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New intelligence suggests North Korea is still making nuclear weapons

North Korea's leader Kim Jong Un looks at his document during a signing ceremony with U.S. President Donald Trump during their historic U.S.-North Korea summit on June 12 at the Capella Hotel on Sentosa island in Singapore. U.S. intelligence reports indicate that North Korea continues its pursuit of a nuclear weapon, despite promises made at the summit. (SAUL LOEB/AFP/Getty Images)

New U.S. intelligence suggests that North Korea is still actively working to complete a nuclear missile. North Korean dictator Kim Jong Un has not only failed to denuclearize so far, he has increased his efforts to develop a nuclear weapon, according to a report by NBC News.

Three senior U.S. officials, cited by NBC News, revealed that workers in North Korea have been observed moving warheads out of a known warhead storage facility. The Kim regime has also reportedly tried to hide the entrance to this facility.

The officials also told NBC News that the U.S. government suspects North Korea could produce as many eight nuclear weapons by the end of the year.

What else?

On Sunday, President Donald Trump noted on Twitter that missiles had been absent from North Korea's 70th anniversary celebrations. This, he argued, was "a very big and positive statement" from the country.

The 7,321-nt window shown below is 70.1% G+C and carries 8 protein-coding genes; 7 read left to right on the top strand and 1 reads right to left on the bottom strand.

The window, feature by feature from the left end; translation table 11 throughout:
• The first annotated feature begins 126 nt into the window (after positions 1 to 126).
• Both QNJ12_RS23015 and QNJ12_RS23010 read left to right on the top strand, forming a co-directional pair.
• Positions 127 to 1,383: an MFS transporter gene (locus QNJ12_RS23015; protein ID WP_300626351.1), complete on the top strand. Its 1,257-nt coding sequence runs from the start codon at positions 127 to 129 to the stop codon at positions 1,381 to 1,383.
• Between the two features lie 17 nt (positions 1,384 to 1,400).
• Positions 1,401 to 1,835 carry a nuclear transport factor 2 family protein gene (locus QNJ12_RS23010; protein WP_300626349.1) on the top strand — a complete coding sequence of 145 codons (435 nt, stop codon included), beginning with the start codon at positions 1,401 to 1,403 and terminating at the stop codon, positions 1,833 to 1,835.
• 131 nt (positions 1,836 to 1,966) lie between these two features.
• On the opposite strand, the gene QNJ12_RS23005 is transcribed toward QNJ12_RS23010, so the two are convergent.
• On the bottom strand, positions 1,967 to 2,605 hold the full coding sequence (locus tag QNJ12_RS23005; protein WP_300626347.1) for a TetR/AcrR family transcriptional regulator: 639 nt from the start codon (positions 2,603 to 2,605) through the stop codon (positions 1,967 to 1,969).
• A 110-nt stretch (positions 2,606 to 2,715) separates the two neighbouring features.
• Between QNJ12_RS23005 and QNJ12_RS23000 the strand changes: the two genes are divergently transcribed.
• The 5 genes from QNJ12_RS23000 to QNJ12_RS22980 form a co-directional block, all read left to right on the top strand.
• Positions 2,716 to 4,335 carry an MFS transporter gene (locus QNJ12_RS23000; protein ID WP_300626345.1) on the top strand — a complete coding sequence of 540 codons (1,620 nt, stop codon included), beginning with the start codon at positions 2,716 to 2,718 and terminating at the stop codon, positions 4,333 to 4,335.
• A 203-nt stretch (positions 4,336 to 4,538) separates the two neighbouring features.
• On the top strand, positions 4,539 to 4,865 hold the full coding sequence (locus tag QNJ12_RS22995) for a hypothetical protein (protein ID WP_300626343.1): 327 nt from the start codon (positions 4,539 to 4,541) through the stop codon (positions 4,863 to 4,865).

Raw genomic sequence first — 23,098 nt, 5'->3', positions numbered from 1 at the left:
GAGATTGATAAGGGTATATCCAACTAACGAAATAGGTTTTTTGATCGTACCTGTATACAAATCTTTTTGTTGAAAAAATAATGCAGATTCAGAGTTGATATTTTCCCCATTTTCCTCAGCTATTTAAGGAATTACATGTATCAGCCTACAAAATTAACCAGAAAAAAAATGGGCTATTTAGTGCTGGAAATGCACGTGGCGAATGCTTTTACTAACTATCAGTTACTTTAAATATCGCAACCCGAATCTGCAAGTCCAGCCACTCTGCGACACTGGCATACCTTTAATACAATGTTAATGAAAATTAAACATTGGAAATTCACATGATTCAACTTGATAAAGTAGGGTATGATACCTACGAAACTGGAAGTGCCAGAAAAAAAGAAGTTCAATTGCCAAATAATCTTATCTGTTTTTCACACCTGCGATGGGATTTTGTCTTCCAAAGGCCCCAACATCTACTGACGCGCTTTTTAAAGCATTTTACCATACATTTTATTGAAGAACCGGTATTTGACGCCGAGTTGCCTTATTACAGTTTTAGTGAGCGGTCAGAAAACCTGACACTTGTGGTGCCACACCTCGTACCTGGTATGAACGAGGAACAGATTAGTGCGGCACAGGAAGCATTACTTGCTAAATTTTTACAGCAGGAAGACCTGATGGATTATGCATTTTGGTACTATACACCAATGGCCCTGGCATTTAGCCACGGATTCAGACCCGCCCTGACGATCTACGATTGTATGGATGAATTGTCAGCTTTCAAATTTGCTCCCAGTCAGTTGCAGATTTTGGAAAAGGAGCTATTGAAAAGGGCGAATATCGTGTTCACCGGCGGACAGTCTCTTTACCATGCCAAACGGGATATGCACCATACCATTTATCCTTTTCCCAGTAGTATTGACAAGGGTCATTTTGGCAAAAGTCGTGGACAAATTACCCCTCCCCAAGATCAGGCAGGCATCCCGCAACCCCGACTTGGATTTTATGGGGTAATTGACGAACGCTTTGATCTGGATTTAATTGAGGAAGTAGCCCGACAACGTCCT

A spokesman for the National Security Council told NBC News that despite his outward optimism, Trump has been increasing pressure on Kim's regime:

The president closely directs every aspect of the administration's DPRK policy including the negotiations and the pressure campaign. He is clear-eyed about the challenges and sees this as a unique and fleeting opportunity to use diplomacy to achieve our objectives.

What about Kim's promises?

This new information conflicts with reports from South Korean officials on Sept. 5, who said that Kim had voiced his desire to denuclearize by the end of Trump's first term in office. Kim had reportedly made those comments during negotiations for a summit between representatives from North and South Korea.

The Kim family has already promised to denuclearize and then backtracked on that promise six separate times: in 1985, 1992, 1994, 2005, 2007, and 2012.

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